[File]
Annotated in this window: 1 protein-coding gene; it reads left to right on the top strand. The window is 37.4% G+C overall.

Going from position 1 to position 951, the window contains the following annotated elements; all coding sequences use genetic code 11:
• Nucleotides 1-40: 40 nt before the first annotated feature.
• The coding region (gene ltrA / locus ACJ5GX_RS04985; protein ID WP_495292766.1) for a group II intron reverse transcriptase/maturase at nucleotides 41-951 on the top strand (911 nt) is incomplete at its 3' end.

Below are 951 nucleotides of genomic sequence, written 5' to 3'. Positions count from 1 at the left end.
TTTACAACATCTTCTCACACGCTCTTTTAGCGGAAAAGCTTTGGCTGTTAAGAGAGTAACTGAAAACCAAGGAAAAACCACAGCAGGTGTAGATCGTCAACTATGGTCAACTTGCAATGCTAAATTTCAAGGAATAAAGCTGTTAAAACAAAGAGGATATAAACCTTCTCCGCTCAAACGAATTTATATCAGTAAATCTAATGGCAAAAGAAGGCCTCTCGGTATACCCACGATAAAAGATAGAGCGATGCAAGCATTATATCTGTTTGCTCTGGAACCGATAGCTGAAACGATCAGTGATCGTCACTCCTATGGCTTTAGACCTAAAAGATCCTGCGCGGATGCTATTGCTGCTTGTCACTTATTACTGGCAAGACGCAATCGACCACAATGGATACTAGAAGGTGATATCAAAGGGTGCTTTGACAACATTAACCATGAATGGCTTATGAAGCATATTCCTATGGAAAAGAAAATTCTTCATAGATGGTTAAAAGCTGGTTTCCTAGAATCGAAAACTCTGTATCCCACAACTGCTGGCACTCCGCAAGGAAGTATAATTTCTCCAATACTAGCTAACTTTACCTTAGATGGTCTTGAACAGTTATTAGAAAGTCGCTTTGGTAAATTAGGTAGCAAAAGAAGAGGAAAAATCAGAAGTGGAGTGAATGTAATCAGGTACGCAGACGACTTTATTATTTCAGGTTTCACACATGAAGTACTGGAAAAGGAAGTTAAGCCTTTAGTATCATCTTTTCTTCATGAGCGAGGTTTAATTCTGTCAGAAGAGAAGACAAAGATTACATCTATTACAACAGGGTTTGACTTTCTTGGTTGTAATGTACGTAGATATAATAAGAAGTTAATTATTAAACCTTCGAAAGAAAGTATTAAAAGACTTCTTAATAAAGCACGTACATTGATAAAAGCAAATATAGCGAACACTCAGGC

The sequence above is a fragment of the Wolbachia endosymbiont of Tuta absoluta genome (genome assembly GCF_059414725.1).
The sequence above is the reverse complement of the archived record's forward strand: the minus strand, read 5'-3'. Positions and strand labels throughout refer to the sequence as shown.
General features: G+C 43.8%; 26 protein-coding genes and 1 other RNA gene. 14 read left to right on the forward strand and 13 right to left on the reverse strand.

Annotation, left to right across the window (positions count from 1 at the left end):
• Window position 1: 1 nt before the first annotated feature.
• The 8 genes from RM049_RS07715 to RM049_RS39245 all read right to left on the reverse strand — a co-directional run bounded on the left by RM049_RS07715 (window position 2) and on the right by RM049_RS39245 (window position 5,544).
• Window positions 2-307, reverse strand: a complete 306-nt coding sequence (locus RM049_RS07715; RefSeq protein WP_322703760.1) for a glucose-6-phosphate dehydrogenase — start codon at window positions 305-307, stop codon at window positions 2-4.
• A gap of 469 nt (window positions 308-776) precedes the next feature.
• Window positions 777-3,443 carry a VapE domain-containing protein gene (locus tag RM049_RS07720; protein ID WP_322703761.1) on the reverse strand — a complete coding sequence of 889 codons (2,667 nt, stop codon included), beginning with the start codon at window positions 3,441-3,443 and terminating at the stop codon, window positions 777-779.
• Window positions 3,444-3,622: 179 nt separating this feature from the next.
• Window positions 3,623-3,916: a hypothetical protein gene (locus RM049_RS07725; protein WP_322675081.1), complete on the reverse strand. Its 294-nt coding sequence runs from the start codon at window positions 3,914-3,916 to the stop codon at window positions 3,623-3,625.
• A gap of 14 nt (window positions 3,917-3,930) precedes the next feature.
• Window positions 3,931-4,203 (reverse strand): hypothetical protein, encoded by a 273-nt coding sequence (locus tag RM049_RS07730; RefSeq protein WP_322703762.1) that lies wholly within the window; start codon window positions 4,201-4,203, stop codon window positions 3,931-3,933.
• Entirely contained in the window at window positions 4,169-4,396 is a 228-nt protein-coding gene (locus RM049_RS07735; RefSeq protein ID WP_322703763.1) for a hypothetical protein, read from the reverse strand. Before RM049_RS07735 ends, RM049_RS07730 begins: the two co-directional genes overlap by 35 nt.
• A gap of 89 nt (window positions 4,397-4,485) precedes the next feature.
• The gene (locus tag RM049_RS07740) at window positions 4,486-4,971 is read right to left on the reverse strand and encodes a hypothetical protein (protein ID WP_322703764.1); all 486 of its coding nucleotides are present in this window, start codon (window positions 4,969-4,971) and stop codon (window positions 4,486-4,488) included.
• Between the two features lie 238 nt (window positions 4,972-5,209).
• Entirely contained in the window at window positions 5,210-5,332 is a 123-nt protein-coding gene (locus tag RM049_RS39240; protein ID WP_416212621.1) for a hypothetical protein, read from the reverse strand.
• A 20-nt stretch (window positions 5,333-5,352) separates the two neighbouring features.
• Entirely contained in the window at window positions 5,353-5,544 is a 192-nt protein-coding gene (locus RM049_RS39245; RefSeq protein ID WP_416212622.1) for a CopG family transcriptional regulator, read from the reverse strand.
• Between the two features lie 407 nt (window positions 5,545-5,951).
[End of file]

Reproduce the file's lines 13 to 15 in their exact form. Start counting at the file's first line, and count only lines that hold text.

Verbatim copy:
• Window positions 2-307, reverse strand: a complete 306-nt coding sequence (locus RM049_RS07715; RefSeq protein WP_322703760.1) for a glucose-6-phosphate dehydrogenase — start codon at window positions 305-307, stop codon at window positions 2-4.
• A gap of 469 nt (window positions 308-776) precedes the next feature.
• Window positions 777-3,443 carry a VapE domain-containing protein gene (locus tag RM049_RS07720; protein ID WP_322703761.1) on the reverse strand — a complete coding sequence of 889 codons (2,667 nt, stop codon included), beginning with the start codon at window positions 3,441-3,443 and terminating at the stop codon, window positions 777-779.